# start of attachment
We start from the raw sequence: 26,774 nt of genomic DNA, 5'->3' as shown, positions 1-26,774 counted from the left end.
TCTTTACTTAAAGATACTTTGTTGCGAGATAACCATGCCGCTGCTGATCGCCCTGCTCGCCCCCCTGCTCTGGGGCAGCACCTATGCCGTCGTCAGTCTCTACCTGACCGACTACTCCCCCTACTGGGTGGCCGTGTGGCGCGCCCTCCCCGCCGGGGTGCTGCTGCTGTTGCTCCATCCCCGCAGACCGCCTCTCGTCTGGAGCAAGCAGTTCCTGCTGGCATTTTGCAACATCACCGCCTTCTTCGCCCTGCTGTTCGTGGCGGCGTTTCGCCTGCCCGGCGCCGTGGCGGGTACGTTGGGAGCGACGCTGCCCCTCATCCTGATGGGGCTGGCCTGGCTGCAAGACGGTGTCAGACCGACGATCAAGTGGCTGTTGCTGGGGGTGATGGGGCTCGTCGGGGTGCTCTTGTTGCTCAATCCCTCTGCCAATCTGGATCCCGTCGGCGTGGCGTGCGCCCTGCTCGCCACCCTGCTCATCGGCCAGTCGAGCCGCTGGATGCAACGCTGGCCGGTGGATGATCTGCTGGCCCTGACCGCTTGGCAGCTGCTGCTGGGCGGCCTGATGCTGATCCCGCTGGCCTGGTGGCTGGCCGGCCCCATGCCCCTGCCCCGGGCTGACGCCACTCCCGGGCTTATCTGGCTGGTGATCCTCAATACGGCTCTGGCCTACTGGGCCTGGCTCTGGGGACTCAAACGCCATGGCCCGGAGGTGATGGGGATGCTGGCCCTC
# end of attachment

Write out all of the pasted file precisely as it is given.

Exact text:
We start from the raw sequence: 26,774 nt of genomic DNA, 5'->3' as shown, positions 1-26,774 counted from the left end.
TCTTTACTTAAAGATACTTTGTTGCGAGATAACCATGCCGCTGCTGATCGCCCTGCTCGCCCCCCTGCTCTGGGGCAGCACCTATGCCGTCGTCAGTCTCTACCTGACCGACTACTCCCCCTACTGGGTGGCCGTGTGGCGCGCCCTCCCCGCCGGGGTGCTGCTGCTGTTGCTCCATCCCCGCAGACCGCCTCTCGTCTGGAGCAAGCAGTTCCTGCTGGCATTTTGCAACATCACCGCCTTCTTCGCCCTGCTGTTCGTGGCGGCGTTTCGCCTGCCCGGCGCCGTGGCGGGTACGTTGGGAGCGACGCTGCCCCTCATCCTGATGGGGCTGGCCTGGCTGCAAGACGGTGTCAGACCGACGATCAAGTGGCTGTTGCTGGGGGTGATGGGGCTCGTCGGGGTGCTCTTGTTGCTCAATCCCTCTGCCAATCTGGATCCCGTCGGCGTGGCGTGCGCCCTGCTCGCCACCCTGCTCATCGGCCAGTCGAGCCGCTGGATGCAACGCTGGCCGGTGGATGATCTGCTGGCCCTGACCGCTTGGCAGCTGCTGCTGGGCGGCCTGATGCTGATCCCGCTGGCCTGGTGGCTGGCCGGCCCCATGCCCCTGCCCCGGGCTGACGCCACTCCCGGGCTTATCTGGCTGGTGATCCTCAATACGGCTCTGGCCTACTGGGCCTGGCTCTGGGGACTCAAACGCCATGGCCCGGAGGTGATGGGGATGCTGGCCCTC